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The leader of the Liberal Democrats,
Sir Vince Cable, has warned
the Government it would send out
the wrong message if it bails out
the struggling construction company
Carillion using taxpayers' money.
It's feared the firm,
which has debts of £1.5 billion,
could collapse after creditors
rejected a possible rescue plan.
Carillion employs about 20,000
people in the UK and is one of
the Government's main contractors.
Our business correspondent
Joe Lynam reports.
This is Liverpool's newest hospital
It will be the biggest single bed
hospital in the UK, and it is being
built by Carillion. Now there is
concern that projects like these
could be affected if the company
collapses. From prisons, hospitals,
schools and rail, Carillion is
responsible for some of the UK
plasma largest infrastructure
maintenance projects. So should the
Government bailed the debt-laden
What has to happen in this case, the
contracts have to be kept going and
supporting the supply
chain and the tens of thousands of
workers, that can be done by the
Government taking lots of this
in-house, or re-tendering in other
cases. The Government can just do a
financial bailout. The shareholders
and creditors, the big banks, had to
take a hit, they cannot just
off-load losses to the taxpayer.
Carillion is a major British company
with hundreds of contracts running
prisons, maintaining hospitals under
MoD facilities, with almost 20,000
employees here and tens of thousands
more dependent on the company.
But it has run up debts of £1.5
billion, including almost £1 billion
to its banks, whose patience has run
Britain's biggest ever rail
project, high two, starts major
construction this year. Here at
Euston station, Carillion is meant
to build it, but given its mountain
of debt there is a very real chance
that the Government might have to
stop in and give those contracts to
other companies, or simply bail the
company out, with all the moral
hazards that comes with.
The RMT has called on the Government
to provide reassurance for thousands
of workers who could be affected.
Also caught in the crossfire,
hundreds of smaller companies who
carry out subcontracted work on
behalf of Carillion.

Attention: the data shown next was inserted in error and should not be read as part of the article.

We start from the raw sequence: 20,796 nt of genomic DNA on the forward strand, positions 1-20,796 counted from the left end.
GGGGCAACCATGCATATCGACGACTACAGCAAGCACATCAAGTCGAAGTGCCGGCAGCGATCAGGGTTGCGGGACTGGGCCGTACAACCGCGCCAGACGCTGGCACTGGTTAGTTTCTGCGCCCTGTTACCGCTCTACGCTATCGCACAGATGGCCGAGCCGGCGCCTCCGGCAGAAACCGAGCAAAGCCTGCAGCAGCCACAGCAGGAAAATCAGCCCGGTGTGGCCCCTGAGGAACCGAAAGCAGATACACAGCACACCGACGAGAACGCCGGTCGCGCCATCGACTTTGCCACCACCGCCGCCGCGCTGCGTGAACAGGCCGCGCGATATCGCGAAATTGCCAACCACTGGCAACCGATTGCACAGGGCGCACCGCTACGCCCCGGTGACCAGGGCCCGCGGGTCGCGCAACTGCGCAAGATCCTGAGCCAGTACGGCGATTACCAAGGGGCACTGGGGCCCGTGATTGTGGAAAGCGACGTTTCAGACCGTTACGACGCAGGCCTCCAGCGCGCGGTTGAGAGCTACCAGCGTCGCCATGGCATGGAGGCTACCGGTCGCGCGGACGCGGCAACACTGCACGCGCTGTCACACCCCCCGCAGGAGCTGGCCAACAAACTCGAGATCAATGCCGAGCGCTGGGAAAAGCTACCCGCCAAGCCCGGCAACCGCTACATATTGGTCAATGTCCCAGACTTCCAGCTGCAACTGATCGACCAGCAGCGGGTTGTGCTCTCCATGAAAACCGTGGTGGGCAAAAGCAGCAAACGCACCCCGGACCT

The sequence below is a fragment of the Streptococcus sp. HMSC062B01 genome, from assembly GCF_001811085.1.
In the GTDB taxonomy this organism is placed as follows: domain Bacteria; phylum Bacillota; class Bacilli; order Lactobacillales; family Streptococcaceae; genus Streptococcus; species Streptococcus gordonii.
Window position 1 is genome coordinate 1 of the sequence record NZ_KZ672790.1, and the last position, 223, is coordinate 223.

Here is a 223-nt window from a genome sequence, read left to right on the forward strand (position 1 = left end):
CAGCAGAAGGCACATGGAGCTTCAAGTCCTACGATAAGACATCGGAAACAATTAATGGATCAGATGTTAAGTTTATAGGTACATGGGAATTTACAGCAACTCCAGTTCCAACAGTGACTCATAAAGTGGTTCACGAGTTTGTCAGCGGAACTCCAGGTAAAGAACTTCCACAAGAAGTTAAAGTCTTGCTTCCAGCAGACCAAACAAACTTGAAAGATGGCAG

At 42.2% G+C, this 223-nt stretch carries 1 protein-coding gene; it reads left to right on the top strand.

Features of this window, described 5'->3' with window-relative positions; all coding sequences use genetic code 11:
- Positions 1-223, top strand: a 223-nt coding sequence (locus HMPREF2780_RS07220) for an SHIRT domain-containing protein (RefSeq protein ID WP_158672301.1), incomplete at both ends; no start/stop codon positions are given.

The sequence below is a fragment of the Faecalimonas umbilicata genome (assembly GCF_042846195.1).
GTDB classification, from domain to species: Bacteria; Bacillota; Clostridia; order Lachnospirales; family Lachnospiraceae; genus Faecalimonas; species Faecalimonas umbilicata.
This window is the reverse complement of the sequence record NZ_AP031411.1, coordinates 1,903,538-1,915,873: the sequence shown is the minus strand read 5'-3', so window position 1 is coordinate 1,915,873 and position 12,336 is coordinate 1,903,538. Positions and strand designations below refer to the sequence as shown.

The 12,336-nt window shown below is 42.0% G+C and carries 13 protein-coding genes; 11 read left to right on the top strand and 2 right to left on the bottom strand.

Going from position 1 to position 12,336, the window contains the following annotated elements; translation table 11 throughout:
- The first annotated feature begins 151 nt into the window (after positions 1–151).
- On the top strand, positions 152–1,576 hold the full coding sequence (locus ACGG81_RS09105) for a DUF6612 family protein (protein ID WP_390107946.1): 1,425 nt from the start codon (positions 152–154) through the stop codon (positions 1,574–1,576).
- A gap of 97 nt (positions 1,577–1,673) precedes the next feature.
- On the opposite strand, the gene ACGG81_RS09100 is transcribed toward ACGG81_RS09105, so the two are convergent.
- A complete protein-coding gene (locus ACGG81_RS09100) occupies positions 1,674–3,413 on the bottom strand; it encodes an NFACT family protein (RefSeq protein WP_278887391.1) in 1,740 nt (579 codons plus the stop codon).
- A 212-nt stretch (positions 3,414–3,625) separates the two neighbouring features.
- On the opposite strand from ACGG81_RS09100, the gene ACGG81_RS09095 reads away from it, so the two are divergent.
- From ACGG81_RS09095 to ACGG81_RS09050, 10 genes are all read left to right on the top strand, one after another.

Potentially it could be devastating,
many are owed millions by Carillion
and if they do not get those monies,
of course they are at risk as a
business. The other thing is there
will be thousands of jobs,
potentially, lost as a result.
If Carillion cannot be saved are
restricted to, the consultants EY
have been put on notice to take over
as administrators, a precautionary
measure which the Government and
thousands of staff hope will not be
And Joe Lynam joins me now.
There is an enormous dilemma
here for the Government -
What is it likely to do?
loads of meetings behind the scenes,
there were a view on Thursday and I
understand there will be meetings by
officials this weekend. Major
departments are involved, such as
the scale of the problem.
There is transport, the Treasury,
business, justice. It is chaired by
Cabinet Office officials, who have a
new minister, David Lidington. The
Government stresses they have
contingency plans in place which are
robust if the company should need to
go into administration. I have been
told this issue needs to be solved
in a matter of days, not weeks.
Thank you, Joe.
Consumers can no longer be charged
extra simply because they're paying
for something using a card.
From today, it'll be unlawful
to charge credit or debit customers
more than other customers.
Some retailers have already said
they will raise overall prices
in response to the change.
Adina Campbell reports.
They are the small fees
added at the very end
of the buying process.
In percentage terms it
may not be that much,
but these card surcharges add up.
Not any more.
Under new EU rules, retailers
on or offline can no longer charge
customers for paying with a credit
or debit card.
The Treasury says these
surcharges cost consumers
£166 million every year.
But some companies such as concert
venues can still charge
a booking or service fee.
No longer will they be
penalised just for paying
by credit or debit card.
Now with the end of surcharges
you are comparing like for like.
The price you see
is the price you pay.
You don't get a nasty
sting at the end.
But some shoppers are not convinced.
They can do it very sneakily,
can't they, and just hide that 2%
or whatever it's going to be
in the cost of what you're
going to purchase.
I don't see why we should have
to pay that for actually